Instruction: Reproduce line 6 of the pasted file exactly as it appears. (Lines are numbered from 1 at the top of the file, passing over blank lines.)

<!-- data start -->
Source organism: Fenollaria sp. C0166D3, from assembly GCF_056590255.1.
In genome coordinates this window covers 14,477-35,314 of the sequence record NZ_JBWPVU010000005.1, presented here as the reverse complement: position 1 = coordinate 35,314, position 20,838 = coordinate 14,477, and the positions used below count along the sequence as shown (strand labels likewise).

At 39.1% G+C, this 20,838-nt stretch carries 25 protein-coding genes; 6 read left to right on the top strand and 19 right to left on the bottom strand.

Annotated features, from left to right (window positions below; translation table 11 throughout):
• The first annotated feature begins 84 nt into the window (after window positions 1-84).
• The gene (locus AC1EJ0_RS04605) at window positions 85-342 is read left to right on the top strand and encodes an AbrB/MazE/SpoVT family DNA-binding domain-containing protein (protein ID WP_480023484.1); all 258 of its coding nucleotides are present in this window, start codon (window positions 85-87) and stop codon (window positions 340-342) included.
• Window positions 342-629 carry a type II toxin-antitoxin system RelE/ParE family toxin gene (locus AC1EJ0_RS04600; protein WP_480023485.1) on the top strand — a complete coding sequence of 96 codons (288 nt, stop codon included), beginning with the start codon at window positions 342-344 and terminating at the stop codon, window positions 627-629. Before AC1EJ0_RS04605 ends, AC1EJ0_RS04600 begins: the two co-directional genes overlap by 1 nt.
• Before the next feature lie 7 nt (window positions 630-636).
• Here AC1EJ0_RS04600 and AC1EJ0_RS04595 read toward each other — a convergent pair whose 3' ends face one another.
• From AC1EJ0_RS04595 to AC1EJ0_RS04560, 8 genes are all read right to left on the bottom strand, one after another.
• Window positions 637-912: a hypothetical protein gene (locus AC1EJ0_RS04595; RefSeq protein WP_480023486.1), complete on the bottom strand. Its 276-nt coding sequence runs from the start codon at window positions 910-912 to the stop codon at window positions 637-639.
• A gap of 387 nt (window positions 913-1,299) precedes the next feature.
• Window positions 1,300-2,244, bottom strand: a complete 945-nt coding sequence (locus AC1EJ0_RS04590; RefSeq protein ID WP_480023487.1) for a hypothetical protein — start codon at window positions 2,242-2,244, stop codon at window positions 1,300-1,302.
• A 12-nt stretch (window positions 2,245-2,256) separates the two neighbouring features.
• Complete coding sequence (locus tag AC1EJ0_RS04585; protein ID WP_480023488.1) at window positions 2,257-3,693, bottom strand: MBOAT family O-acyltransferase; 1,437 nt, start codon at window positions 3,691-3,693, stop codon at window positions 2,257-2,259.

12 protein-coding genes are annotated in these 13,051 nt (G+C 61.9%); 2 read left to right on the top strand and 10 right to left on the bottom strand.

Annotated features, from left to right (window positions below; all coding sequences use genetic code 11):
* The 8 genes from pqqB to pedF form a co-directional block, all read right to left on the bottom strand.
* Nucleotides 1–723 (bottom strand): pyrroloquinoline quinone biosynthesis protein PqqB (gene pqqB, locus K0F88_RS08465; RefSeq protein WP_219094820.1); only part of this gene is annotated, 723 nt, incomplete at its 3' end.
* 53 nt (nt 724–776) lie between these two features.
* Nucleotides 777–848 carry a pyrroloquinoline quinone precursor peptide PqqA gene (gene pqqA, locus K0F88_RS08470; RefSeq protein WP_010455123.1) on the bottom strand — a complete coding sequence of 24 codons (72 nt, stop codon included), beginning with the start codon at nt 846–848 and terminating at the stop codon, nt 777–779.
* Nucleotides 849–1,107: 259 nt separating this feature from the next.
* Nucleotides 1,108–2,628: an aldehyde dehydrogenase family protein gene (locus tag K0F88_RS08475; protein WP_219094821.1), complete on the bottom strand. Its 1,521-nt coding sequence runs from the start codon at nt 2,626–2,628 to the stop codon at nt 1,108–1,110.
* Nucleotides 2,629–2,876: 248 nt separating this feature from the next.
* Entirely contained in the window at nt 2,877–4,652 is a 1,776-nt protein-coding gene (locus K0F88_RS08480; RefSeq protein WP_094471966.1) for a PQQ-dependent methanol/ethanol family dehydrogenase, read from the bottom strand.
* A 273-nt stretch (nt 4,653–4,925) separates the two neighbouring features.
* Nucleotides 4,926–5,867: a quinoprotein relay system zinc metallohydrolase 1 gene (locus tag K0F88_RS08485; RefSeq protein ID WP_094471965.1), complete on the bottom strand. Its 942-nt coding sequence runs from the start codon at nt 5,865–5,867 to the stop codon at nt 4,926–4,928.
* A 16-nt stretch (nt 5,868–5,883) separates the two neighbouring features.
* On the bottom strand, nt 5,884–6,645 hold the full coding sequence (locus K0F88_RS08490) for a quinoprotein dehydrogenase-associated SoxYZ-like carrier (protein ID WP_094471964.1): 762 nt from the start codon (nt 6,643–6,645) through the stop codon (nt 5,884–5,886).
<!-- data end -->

• The gene (locus AC1EJ0_RS04605) at window positions 85-342 is read left to right on the top strand and encodes an AbrB/MazE/SpoVT family DNA-binding domain-containing protein (protein ID WP_480023484.1); all 258 of its coding nucleotides are present in this window, start codon (window positions 85-87) and stop codon (window positions 340-342) included.